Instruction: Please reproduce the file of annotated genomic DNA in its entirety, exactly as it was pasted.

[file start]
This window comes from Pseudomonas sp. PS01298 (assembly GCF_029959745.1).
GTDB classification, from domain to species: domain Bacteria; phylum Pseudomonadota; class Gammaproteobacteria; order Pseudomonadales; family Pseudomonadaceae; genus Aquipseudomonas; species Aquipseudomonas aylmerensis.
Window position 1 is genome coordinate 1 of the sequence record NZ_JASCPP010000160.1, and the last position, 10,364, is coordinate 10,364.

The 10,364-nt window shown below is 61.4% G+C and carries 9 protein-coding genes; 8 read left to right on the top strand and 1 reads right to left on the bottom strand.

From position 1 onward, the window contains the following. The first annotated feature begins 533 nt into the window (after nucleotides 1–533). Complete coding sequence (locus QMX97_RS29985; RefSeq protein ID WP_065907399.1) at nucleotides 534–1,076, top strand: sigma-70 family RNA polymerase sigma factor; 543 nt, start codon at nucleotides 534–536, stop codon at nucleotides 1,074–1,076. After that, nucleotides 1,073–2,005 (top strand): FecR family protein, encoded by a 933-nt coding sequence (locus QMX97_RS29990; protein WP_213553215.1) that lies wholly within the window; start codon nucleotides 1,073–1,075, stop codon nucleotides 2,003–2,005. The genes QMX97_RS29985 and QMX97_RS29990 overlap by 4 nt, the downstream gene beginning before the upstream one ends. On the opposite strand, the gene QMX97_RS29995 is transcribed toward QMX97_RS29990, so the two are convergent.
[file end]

This window comes from Pseudomonas sp. PS01298 (assembly GCF_029959745.1).
GTDB classification, from domain to species: domain Bacteria; phylum Pseudomonadota; class Gammaproteobacteria; order Pseudomonadales; family Pseudomonadaceae; genus Aquipseudomonas; species Aquipseudomonas aylmerensis.
Window position 1 is genome coordinate 1 of the sequence record NZ_JASCPP010000160.1, and the last position, 10,364, is coordinate 10,364.

The 10,364-nt window shown below is 61.4% G+C and carries 9 protein-coding genes; 8 read left to right on the top strand and 1 reads right to left on the bottom strand.

From position 1 onward, the window contains the following. The first annotated feature begins 533 nt into the window (after nucleotides 1–533). Complete coding sequence (locus QMX97_RS29985; RefSeq protein ID WP_065907399.1) at nucleotides 534–1,076, top strand: sigma-70 family RNA polymerase sigma factor; 543 nt, start codon at nucleotides 534–536, stop codon at nucleotides 1,074–1,076. After that, nucleotides 1,073–2,005 (top strand): FecR family protein, encoded by a 933-nt coding sequence (locus QMX97_RS29990; protein WP_213553215.1) that lies wholly within the window; start codon nucleotides 1,073–1,075, stop codon nucleotides 2,003–2,005. The genes QMX97_RS29985 and QMX97_RS29990 overlap by 4 nt, the downstream gene beginning before the upstream one ends. On the opposite strand, the gene QMX97_RS29995 is transcribed toward QMX97_RS29990, so the two are convergent.